On the surface this book could be mistaken for a story about a great tragedy. There is no doubt that the accident that killed 4 Taylor students and a staff member was a tragedy. But the overwhelming message is one of hope. The title says it all; Mistaken Identity: Two Families, One Survivor, Unwavering Hope.
I didn't want to buy this book. I wasn't sure I needed to read this book. I thought I knew all there was to know about the details and aftermath of the accident. Our daughter, Katie, was a senior at Taylor that year. She had been on the lacrosse team with Laura. I am an alum of Taylor and part of the Taylor community. She and, consequently, we were a part of this unfolding story on a day to day basis. For hours, days, weeks and months we were wrapped up in this horrible event.
But of course, I did buy the book and I read it. It traces the story of this unfathomable accident through the eyes of the Van Rhyn family as they receive the news that their daughter, Laura, survived a horrific accident through her 5 weeks of recovery. But it also tells the story of the Cerak family as they deal with their grief at losing their daughter Whitney. And it also is the heart rendering story of what happened leading up to and discovering that the girl in the hospital in Fort Wayne was not Laura Van Rhyn but Whitney Cerak.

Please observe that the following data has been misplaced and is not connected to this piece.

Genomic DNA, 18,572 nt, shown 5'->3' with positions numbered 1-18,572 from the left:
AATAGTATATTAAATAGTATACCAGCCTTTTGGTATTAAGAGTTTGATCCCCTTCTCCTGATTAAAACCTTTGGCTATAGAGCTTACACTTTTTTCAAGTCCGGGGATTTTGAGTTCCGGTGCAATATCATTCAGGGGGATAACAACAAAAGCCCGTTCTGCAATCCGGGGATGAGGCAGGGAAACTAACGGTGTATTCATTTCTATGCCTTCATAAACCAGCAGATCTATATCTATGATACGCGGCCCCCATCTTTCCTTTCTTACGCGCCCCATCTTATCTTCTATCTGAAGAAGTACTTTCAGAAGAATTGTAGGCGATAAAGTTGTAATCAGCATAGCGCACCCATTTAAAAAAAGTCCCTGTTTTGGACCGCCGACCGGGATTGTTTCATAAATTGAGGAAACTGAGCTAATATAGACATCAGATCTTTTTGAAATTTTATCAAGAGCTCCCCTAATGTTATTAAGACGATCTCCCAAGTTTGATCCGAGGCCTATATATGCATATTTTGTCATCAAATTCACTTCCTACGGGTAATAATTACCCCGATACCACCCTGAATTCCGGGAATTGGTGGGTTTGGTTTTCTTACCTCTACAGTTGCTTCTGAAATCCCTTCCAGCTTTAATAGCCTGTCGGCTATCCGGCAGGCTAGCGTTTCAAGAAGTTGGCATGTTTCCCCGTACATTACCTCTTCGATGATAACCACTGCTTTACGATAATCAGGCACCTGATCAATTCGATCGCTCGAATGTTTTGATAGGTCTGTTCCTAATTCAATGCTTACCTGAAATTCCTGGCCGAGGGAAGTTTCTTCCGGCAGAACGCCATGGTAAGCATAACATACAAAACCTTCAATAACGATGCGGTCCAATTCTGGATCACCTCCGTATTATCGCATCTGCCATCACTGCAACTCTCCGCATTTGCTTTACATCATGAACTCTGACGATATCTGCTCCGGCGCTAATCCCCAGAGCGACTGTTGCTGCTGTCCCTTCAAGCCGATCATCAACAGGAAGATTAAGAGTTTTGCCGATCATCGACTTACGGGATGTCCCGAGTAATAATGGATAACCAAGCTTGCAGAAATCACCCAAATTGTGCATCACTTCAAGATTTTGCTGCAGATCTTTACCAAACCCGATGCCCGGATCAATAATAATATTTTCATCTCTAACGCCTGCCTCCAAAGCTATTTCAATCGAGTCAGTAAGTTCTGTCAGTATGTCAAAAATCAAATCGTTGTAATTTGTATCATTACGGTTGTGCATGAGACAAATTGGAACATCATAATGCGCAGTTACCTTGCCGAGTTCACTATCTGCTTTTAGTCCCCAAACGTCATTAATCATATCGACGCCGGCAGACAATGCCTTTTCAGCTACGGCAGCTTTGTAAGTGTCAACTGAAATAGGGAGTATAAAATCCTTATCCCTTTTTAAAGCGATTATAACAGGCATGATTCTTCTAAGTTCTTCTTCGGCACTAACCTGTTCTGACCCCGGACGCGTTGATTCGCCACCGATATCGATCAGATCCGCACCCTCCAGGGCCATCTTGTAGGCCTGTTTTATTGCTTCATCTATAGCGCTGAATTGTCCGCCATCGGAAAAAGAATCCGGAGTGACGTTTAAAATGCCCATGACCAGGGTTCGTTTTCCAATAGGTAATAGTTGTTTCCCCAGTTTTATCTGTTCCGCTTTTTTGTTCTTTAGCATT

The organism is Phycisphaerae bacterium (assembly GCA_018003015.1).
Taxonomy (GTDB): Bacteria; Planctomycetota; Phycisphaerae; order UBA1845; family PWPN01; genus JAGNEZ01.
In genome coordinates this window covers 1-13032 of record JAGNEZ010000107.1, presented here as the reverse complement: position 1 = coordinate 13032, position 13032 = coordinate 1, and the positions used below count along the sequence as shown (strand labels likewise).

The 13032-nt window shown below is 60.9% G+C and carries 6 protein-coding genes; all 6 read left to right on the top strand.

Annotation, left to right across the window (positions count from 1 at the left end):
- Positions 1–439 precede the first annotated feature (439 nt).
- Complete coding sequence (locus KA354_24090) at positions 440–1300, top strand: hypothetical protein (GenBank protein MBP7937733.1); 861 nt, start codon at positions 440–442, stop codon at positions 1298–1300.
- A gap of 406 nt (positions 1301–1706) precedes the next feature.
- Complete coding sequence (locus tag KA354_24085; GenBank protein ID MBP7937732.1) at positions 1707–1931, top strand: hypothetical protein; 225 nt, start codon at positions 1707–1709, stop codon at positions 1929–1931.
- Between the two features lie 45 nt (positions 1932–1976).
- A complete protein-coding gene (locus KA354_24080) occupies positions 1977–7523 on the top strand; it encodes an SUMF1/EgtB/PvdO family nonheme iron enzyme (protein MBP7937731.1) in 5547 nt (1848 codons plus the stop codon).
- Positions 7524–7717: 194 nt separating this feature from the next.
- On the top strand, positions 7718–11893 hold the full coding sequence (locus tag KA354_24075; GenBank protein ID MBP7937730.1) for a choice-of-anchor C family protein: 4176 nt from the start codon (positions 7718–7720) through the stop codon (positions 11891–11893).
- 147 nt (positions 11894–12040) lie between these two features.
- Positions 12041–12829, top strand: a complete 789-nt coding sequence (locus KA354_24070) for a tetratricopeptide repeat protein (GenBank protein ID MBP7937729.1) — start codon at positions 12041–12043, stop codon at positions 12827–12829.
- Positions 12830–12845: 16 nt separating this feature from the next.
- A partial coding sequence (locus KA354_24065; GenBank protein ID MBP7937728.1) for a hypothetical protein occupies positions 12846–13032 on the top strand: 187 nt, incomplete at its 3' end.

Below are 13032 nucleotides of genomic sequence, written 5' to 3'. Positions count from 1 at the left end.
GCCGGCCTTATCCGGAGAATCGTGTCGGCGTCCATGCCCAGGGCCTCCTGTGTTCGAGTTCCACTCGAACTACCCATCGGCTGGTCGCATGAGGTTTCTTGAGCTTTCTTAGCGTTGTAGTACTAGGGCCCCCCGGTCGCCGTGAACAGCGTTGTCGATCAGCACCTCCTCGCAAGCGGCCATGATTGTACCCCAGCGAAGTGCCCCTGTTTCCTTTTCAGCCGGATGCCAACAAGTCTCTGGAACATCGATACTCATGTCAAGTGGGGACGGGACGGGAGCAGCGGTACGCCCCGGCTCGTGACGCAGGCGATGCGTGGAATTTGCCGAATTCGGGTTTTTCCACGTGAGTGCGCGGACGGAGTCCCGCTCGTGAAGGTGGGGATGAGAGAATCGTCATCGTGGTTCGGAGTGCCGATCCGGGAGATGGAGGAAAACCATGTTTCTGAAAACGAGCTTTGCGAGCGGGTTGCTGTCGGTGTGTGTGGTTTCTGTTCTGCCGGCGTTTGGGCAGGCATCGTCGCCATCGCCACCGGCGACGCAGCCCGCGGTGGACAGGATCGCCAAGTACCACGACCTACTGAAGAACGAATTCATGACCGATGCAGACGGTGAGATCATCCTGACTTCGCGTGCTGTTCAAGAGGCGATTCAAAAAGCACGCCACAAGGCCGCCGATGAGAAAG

But as the families say in the prologue, "It is a horrible thing to lose a child. Yet even in the midst of the worst of tragedies, God reveals Himself. These are not just words we use to keep our spirits up during difficult days. We have experienced this revelation in ourselves. Above all things, this is the message we hope to convey. This is a story about God's grace and His love for us that transcends the worst this world can dish out."
It is truly a powerful story of Hope for everyone.